"Be who you are and say what you mean, because those who mind don't matter, and those who matter don't mind"

"Step with care and great tact, and remember, life's a great balancing act"
I don't think I'm being totally unrealistic. I don't think any of this is too much to ask. Dr. Seuss wrote his books for children, as well as adults. If you're going to be a teacher, you can't teach Dr. Seuss if you aren't willing to give his words of encouragement and inspiration a "go". To teach is to lead, and to lead is to set an example. Life is a balancing act, but the tact and care is in the details. The more we pay attention, the more we step carefully, the more we are on guard against apathy and make pre-emptive strikes, the greater the act. It's no longer bad juggling, it's a gravity-defying performance. You go from being a "clown" to an "artist".

"Unless someone like you cares a whole awful lot, it's not going to get better, it's not"
I hate writing with cliches. I hate appealing to the reader's conscience for an intended result. But I do believe that this is pretty important, so listen up. You probably know by now that as a teacher, you are going to be the only love and encouragement that some students see. You will be the one great example that brings them to the good side. Just imagine, if now, when what is placed before you is a plate to juggle and you drop it, what's gonna happen when you have three or four to juggle? Don't wait until you are a teacher to start setting an example, working hard, and being a thinker; any day is a good day to start. I know it's cliche to say that as a teacher, you are given the responsibility of making a difference, but it's true. Until you start caring an awful lot, nothing's going to change.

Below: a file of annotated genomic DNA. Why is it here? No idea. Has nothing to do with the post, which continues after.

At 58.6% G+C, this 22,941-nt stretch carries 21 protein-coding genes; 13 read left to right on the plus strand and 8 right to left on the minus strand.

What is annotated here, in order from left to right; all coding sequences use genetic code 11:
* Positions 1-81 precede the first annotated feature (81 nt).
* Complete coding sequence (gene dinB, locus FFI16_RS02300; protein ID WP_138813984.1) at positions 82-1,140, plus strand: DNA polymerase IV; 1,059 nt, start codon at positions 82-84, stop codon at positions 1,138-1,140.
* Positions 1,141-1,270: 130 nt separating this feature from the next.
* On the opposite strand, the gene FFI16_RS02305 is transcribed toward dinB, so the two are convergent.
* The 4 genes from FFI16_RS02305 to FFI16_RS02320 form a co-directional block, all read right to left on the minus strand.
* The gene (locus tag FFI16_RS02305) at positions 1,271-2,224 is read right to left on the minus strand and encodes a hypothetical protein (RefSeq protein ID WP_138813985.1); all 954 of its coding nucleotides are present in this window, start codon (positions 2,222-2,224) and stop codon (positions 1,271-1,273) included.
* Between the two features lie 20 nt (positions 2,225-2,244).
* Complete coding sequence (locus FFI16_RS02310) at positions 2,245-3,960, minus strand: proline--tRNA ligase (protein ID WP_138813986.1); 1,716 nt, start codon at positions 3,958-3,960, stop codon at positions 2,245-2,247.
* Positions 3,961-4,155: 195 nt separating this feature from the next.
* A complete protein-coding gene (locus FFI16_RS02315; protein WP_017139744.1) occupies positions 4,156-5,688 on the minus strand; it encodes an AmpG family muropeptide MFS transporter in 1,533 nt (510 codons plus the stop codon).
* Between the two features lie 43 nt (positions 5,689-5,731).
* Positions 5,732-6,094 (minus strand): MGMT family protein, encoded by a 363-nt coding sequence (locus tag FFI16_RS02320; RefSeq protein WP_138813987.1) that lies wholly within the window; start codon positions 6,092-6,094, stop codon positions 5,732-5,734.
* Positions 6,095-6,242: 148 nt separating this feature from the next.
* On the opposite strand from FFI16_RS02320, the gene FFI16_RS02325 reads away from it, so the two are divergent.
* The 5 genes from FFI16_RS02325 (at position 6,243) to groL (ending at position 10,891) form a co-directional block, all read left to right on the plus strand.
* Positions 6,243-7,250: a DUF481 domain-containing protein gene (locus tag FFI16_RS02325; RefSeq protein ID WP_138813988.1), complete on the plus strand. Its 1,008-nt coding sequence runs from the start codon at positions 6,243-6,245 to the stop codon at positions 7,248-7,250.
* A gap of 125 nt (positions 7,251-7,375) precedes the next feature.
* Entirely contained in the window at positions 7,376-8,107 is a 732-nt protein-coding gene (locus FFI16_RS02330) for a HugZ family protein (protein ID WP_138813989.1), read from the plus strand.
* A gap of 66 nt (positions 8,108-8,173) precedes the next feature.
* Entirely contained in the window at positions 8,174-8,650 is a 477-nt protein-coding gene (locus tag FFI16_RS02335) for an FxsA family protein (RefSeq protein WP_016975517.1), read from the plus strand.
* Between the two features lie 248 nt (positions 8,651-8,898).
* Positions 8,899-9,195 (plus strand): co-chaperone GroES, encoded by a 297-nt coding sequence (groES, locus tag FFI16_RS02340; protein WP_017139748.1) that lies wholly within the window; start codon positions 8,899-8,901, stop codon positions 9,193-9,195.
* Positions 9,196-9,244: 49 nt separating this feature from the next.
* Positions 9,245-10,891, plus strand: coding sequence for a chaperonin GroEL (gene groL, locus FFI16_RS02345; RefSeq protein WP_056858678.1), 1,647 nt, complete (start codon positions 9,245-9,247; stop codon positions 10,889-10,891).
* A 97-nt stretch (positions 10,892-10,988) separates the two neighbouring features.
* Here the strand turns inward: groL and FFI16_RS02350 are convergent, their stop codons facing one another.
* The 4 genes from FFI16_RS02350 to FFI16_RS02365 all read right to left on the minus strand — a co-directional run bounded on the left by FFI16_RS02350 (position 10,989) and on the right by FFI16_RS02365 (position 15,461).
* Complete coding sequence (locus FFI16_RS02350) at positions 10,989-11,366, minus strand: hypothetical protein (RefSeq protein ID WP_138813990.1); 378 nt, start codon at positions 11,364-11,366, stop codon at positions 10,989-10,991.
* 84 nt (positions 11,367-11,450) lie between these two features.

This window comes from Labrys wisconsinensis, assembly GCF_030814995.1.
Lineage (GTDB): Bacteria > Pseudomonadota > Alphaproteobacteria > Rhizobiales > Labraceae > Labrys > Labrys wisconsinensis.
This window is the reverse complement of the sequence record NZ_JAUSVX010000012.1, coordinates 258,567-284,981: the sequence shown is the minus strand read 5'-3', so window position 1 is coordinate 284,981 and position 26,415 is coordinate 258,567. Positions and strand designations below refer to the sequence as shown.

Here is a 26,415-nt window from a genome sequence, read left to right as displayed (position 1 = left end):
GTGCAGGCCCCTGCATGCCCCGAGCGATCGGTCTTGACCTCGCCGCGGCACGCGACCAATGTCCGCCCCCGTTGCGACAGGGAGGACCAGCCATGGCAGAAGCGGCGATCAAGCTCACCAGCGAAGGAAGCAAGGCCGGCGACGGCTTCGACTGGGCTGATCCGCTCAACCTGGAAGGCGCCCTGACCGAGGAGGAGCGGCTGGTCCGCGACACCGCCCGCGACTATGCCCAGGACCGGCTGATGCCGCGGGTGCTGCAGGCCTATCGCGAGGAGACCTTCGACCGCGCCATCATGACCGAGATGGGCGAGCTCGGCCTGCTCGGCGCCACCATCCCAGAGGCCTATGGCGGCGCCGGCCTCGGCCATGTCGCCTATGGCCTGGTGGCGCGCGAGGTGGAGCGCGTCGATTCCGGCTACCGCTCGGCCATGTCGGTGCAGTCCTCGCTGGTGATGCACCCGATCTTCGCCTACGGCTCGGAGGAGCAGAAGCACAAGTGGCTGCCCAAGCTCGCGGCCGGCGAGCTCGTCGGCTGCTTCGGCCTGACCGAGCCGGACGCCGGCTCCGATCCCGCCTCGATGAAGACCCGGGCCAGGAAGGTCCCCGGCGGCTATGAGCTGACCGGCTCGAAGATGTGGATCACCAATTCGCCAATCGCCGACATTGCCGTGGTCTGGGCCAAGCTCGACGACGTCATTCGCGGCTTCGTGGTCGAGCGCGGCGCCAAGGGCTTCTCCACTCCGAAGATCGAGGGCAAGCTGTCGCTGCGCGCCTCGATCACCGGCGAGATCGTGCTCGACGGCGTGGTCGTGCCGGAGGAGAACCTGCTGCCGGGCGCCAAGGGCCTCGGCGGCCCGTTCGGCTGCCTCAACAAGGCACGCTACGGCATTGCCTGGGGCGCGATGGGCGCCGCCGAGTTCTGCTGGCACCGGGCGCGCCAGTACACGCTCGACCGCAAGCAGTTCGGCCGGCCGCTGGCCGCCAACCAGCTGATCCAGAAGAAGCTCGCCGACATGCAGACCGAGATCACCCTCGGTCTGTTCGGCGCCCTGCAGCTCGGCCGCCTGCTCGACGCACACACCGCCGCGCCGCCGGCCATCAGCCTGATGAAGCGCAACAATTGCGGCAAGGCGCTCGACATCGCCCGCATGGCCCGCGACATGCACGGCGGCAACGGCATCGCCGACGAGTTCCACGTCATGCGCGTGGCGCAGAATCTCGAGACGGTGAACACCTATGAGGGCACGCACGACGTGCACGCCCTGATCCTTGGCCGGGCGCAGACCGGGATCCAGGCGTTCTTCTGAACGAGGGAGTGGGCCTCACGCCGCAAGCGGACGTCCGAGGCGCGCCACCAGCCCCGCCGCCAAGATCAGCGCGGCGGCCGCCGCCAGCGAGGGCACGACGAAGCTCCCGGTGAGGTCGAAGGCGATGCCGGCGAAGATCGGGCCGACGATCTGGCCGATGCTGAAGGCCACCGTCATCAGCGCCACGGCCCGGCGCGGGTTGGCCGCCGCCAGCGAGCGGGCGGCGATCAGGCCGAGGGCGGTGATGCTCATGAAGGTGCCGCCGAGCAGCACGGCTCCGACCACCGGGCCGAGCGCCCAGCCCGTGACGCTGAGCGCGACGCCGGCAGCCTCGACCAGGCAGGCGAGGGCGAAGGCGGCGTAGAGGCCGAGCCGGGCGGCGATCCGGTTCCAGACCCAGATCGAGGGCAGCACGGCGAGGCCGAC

Caring leads to action, action causes reaction, chain reactions finally equal change.
To become even more trite and cliche, my grandma likes to correct me when I grumble and say that "caring is contagious, and so is whining".  I think she means that people react according to their environment. Don't be a part of the system of grumbling and whining that I sometimes fall into.

"Oh, the things you can find, if you don't stay behind!"
How does one ever expect to get ahead if you stay behind? Plan ahead. Make time. Don't procrastinate. Easy enough? Wrong. The thing I noticed about EDM310 when I took the class was that it is impossible for me to do my assignments on technology and not get caught up in it. It's a time warp. There's so much to click on and so many shiny things! Curiosity is great, but it was my worst enemy. My other classes fell behind because I got so excited about all the videos and Twitter and SMARTBoards and I couldn't get to a stopping point.
For those of you with the opposite problem, if you struggle with procrastination, I have found that I just have to lie to myself. I have to convince myself that I'm going to be entertained by doing my homework and find a way to stay engaged. If you believe that eventually you're going to find something riveting, it's a lot easier to press on than if you believe you're only going to want to jump off a building.

With all of this being said, I guess you can see that:
"You're on your own. And you know what you know. And YOU are the one who will decide where to go.."


  1. Welcome to the wonderful world of caring more than your students ;) I really like half-assery as a a phrase, perhaps you could write a Dr. Seuss style story with using it. That would be awesome!

  2. Just saw your comment! I appreciate the feedback :) Maybe I could write one but I don't think I could include half-assery. But it's not licensed or anything, so feel free to use it at your own risk!